Teiglach

Teiglach

Every Rosh Hashanah, my grandmother Rhoda, a proud Rigan, boiled knots of dough in honey syrup until they were as golden and shiny as amber, and almost as hard. She’d place each pastry in a cupcake liner, where the remnants of the glaze would drip down and solidify into a chewy foot that could yank out your fillings. These were teiglach, as beautiful as they were austere, and a delicacy in my family. You may be more familiar with the teiglach made by Lithuanians, a heap of dough nuggets held together by the sticky glaze they were cooked in, sometimes with nuts or candied fruit thrown in. And if those sound like Italian struffoli, you wouldn’t be wrong. Teiglach’s roots go back to the vermiculos of ancient Rome, fried squiggles of dough smothered in honey and seasoned with pepper. And, like many things Jewish, teiglach’s sweet rewards come with the risk of pain. Or, at least, a visit to the dentist.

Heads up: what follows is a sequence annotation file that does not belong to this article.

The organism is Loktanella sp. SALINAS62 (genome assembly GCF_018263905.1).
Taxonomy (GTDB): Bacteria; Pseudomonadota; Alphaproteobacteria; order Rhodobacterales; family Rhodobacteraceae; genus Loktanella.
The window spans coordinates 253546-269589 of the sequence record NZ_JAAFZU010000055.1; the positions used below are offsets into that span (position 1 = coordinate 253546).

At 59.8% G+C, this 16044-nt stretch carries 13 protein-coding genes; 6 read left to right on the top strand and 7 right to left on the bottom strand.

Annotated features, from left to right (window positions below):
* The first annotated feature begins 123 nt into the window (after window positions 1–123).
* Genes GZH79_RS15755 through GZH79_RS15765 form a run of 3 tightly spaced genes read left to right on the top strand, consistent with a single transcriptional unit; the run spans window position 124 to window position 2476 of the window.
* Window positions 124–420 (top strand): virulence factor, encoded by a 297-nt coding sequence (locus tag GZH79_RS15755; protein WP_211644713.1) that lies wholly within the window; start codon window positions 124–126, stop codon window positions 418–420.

Gabriella Gershenson is a food writer and editor based in New York. She writes the Bits and Bites column for the Wall Street Journal.